Congressional Democrats introduced a sweeping immigration bill backed by President Joe Biden that would require farms to start paying overtime and provide an expedited path to citizenship for undocumented farmworkers.

The 353-page measure, which is built on Biden’s immigration reform plan and called the U.S. Citizenship Act, all but eliminates an exemption for farms from federal overtime and minimum wage requirements that is in current law. Family members would continue to be exempt.

The bill doesn’t include any reforms to expand or replace the H-2A visa program for foreign farmworkers. Year-round work is ineligible for H-2A.

The legislation includes a path to legal status for illegal immigrants, including special provisions for agricultural workers that would make them immediately eligible for permanent resident status and a three-year path to citizenship.

Most other illegal immigrants, with the exception of Dreamers and refugees with temporary protected status, would be required to wait eight years for citizenship.

Farm groups support the legalization of existing workers but want to keep the existing overtime exemption and also have been pushing for expansion of the H-2A program. Without increased access to foreign labor, there is concern that newly legalized workers would leave agriculture for other jobs, leaving farmers strapped for labor.

Sponsors of the bill acknowledged that it would be difficult to find enough Republican support to pass a broad immigration bill. At least 10 Republican votes would be needed to get it through the Senate under normal procedures. That means sponsors could try to pass the most popular elements, including legalization of Dreamers, people who were brought to the country illegally as children.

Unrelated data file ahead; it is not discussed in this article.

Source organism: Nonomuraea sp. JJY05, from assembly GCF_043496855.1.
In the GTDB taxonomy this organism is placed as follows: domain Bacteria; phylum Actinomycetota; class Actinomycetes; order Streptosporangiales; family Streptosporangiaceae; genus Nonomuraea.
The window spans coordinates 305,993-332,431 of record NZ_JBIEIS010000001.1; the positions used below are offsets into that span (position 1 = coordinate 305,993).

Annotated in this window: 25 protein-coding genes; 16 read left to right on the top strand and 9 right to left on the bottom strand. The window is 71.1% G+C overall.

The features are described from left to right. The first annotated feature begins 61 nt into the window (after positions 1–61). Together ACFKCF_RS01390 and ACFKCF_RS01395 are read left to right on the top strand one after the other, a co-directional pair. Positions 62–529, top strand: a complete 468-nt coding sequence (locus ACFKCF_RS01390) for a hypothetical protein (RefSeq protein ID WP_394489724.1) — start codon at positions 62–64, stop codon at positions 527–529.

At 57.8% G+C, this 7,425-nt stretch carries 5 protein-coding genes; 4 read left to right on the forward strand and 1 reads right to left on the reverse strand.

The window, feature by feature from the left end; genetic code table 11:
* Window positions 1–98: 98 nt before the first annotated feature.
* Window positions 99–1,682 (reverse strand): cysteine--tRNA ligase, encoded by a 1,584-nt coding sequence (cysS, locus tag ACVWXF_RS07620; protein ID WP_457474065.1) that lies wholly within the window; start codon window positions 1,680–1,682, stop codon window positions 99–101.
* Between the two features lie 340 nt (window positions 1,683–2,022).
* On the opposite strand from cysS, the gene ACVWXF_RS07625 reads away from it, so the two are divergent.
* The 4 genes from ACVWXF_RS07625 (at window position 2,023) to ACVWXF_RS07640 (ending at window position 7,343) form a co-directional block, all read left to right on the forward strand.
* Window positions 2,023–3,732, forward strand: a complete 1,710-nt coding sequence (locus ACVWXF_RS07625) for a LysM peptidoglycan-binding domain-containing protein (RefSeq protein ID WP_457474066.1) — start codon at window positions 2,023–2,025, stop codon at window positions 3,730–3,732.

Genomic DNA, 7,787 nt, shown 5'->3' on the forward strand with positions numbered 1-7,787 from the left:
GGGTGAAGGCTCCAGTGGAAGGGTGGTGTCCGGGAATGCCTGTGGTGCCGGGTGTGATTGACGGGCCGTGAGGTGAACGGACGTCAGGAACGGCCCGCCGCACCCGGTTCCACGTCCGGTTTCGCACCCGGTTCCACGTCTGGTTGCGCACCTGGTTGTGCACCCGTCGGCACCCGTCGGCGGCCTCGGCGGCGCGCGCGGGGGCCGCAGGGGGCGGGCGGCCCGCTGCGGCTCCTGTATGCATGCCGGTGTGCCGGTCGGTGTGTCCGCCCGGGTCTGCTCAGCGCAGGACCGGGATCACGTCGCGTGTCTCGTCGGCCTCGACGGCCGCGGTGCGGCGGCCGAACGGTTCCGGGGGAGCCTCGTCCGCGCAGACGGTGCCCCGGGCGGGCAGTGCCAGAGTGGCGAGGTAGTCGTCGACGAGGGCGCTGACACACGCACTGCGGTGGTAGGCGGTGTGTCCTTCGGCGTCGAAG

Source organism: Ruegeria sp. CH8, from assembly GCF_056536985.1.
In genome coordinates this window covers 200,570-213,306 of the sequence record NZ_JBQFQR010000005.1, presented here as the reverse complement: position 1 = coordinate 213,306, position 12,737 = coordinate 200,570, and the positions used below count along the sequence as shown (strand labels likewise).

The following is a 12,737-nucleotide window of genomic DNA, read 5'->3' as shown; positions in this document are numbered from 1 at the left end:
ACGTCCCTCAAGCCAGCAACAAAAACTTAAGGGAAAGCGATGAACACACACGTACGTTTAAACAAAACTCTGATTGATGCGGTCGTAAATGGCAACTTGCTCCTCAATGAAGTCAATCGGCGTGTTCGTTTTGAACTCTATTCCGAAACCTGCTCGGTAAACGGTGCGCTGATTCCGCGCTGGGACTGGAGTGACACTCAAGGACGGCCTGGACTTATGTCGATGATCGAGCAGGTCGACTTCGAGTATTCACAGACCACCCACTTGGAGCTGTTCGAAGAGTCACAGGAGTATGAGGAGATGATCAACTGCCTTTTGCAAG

Jim Mulhern, president and CEO of the National Milk Producers Federation, said the bill's introduction makes clear "that immigration legislation is a significant, immediate priority. Still, reforms to our immigration system must include changes crucial for the dairy workforce. These include extending to current workers and their families the legal protections they have earned and enabling dairy farmers to use a guest worker program to supplement their domestic workforce when needed."

Dairy producers especially interested in expanding H-2A to year-around labor. 

Bruce Goldstein, president of the advocacy group Farmworker Justice, said the citizenship provisions for farmworkers and their immediate family members “would begin to address the many unfair barriers that farmworkers experience in their living and working conditions.”

He also praised the bill's provisions for rolling back overtime and minimum wage exemptions. Vice President Kamala Harris introduced the overtime and minimum requirements as a senator in 2019 as part of her Fairness for Farmworkers Act.

Farm groups have long opposed being required to pay overtime, something now mandated in California. ”Early word out of California is that employers are responding to the practical economic inability to pay overtime by limiting hours. That hurts the producer and the workforce,” said Craig Regelbrugge, senior vice president of advocacy and research for AmericanHort, which represents greenhouse growers.

The bill's lead Senate sponsor, Robert Menendez, D-N.J., didn’t rule out taking the bill apart and passing elements as part of an infrastructure bill that Democrats may try to pass using the budget reconciliation process. Reconciliation bills only require a simple majority to pass the Senate but provisions must have an impact on federal spending and revenues.

“We are not foreclosing any pathway into which we can achieve robust immigration reform,” Menendez said.

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